The world is drowning in fashion
Do you know how much water hangs in your closet? On average, a single T-shirt contains up to 2,700 liters of water, and a sweater even up to 8,000. If you do the math, you can easily end up with up to 250,000 liters of water in the middle of your own closet.
Fashion and Water - It's complicated
The relationship status of fashion and water: it's complicated. The textile industry worldwide uses 5,464 million m³ of water every year for the production of cotton alone. That's roughly twice the volume of water in Kenya's Lake Victoria, the third largest lake in the world. In addition to the high water consumption, there is also the problem of pollution: According to Greenpeace, around 1.7 million tons of chemicals are used worldwide every year just for washing and dyeing textiles. Some of the pollutants get into the groundwater unfiltered - according to the UN, up to 80% of the world's wastewater is released into nature untreated - making it undrinkable. Once released, the chemicals also remain in the air and thus also enter the human organism. A cycle that not only harms one of our most valuable resources, but above all ourselves.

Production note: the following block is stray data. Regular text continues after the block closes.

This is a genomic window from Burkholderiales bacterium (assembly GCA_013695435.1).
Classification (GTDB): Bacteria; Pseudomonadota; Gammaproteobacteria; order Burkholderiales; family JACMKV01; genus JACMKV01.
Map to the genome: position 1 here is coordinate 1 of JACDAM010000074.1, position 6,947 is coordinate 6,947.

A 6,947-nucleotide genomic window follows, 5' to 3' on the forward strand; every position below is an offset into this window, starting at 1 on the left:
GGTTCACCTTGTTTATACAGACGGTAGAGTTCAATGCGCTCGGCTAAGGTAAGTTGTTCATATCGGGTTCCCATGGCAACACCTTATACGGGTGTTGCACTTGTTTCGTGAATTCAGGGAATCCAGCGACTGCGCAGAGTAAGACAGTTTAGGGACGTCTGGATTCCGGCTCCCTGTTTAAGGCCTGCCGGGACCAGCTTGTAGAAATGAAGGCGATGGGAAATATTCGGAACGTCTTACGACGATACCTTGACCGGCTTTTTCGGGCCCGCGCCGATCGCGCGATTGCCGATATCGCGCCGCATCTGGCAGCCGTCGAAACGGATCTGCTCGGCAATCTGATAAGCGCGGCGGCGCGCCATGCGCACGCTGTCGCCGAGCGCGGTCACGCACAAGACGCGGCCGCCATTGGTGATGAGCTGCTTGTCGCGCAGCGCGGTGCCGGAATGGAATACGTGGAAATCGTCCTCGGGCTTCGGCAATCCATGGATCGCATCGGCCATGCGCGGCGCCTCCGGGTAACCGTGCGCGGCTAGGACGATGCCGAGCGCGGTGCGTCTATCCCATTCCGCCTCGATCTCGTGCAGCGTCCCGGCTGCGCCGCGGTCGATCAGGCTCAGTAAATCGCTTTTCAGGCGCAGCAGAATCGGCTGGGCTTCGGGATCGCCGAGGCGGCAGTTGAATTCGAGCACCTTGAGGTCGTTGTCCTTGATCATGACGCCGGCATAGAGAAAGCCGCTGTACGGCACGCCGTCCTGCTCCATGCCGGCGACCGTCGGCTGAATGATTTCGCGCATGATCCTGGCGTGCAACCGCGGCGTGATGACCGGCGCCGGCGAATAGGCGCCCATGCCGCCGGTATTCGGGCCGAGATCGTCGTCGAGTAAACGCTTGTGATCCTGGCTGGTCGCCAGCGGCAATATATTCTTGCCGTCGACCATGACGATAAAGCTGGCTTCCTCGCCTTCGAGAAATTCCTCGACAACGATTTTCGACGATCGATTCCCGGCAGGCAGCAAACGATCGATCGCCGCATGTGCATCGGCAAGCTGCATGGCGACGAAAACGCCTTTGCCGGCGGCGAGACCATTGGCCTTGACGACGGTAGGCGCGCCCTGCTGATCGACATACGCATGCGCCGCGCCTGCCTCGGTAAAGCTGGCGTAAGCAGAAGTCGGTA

Fast Fashion vs. Fashion Revolution
The world seems to be drowning in fashion: According to the documentary "True Costs", 80 billion pieces of clothing are produced every year - and the trend is rising. Nevertheless, on average three out of four pieces of clothing end up in landfills, and only one in four is recycled. And yet the fashion industry is now seething. The course is set for activism and change: fair before unfair, long-lived before short-lived, resource-saving instead of exploitative. Green fashion brands, ideas like "slow fashion" and "borrow instead of buy" are en vogue and even market leaders are discovering innovative concepts like "cradle-to-cradle" and Co. for themselves. Non-toxic, smart, resource-saving and fair production is back in fashion - and we are part of this movement. With our first resource-saving capsule collection, we show how beautiful and wearable such a step into a more sustainable, changed world of fashion can be.